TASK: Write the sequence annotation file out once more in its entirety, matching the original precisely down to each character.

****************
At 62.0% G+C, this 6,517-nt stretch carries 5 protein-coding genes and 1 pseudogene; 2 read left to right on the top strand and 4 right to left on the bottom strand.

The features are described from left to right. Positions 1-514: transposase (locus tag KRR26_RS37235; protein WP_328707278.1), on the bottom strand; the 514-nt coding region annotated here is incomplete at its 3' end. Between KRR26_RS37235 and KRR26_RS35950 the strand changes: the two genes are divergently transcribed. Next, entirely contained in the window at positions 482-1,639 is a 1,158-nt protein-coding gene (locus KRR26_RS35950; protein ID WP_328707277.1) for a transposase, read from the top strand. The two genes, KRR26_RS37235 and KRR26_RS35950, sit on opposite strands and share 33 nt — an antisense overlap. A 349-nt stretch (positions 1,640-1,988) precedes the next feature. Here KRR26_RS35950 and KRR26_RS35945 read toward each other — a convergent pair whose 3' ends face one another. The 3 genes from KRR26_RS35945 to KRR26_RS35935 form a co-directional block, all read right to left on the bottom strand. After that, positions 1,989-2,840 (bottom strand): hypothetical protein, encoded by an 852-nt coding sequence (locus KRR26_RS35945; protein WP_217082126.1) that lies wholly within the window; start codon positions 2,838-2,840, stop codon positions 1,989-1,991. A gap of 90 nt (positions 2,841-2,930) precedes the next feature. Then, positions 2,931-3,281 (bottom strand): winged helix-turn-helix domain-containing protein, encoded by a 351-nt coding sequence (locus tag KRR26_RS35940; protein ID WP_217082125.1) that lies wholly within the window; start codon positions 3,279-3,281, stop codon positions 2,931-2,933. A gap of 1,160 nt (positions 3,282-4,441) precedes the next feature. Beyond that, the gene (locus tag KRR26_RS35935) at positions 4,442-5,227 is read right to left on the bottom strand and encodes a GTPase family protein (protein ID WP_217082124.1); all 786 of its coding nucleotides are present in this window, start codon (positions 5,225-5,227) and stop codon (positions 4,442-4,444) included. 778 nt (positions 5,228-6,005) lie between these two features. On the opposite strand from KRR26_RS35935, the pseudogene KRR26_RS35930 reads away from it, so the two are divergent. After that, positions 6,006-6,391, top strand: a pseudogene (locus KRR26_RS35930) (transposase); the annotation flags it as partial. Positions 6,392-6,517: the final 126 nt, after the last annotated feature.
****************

At 62.0% G+C, this 6,517-nt stretch carries 5 protein-coding genes and 1 pseudogene; 2 read left to right on the top strand and 4 right to left on the bottom strand.

The features are described from left to right. Positions 1-514: transposase (locus tag KRR26_RS37235; protein WP_328707278.1), on the bottom strand; the 514-nt coding region annotated here is incomplete at its 3' end. Between KRR26_RS37235 and KRR26_RS35950 the strand changes: the two genes are divergently transcribed. Next, entirely contained in the window at positions 482-1,639 is a 1,158-nt protein-coding gene (locus KRR26_RS35950; protein ID WP_328707277.1) for a transposase, read from the top strand. The two genes, KRR26_RS37235 and KRR26_RS35950, sit on opposite strands and share 33 nt — an antisense overlap. A 349-nt stretch (positions 1,640-1,988) precedes the next feature. Here KRR26_RS35950 and KRR26_RS35945 read toward each other — a convergent pair whose 3' ends face one another. The 3 genes from KRR26_RS35945 to KRR26_RS35935 form a co-directional block, all read right to left on the bottom strand. After that, positions 1,989-2,840 (bottom strand): hypothetical protein, encoded by an 852-nt coding sequence (locus KRR26_RS35945; protein WP_217082126.1) that lies wholly within the window; start codon positions 2,838-2,840, stop codon positions 1,989-1,991. A gap of 90 nt (positions 2,841-2,930) precedes the next feature. Then, positions 2,931-3,281 (bottom strand): winged helix-turn-helix domain-containing protein, encoded by a 351-nt coding sequence (locus tag KRR26_RS35940; protein ID WP_217082125.1) that lies wholly within the window; start codon positions 3,279-3,281, stop codon positions 2,931-2,933. A gap of 1,160 nt (positions 3,282-4,441) precedes the next feature. Beyond that, the gene (locus tag KRR26_RS35935) at positions 4,442-5,227 is read right to left on the bottom strand and encodes a GTPase family protein (protein ID WP_217082124.1); all 786 of its coding nucleotides are present in this window, start codon (positions 5,225-5,227) and stop codon (positions 4,442-4,444) included. 778 nt (positions 5,228-6,005) lie between these two features. On the opposite strand from KRR26_RS35935, the pseudogene KRR26_RS35930 reads away from it, so the two are divergent. After that, positions 6,006-6,391, top strand: a pseudogene (locus KRR26_RS35930) (transposase); the annotation flags it as partial. Positions 6,392-6,517: the final 126 nt, after the last annotated feature.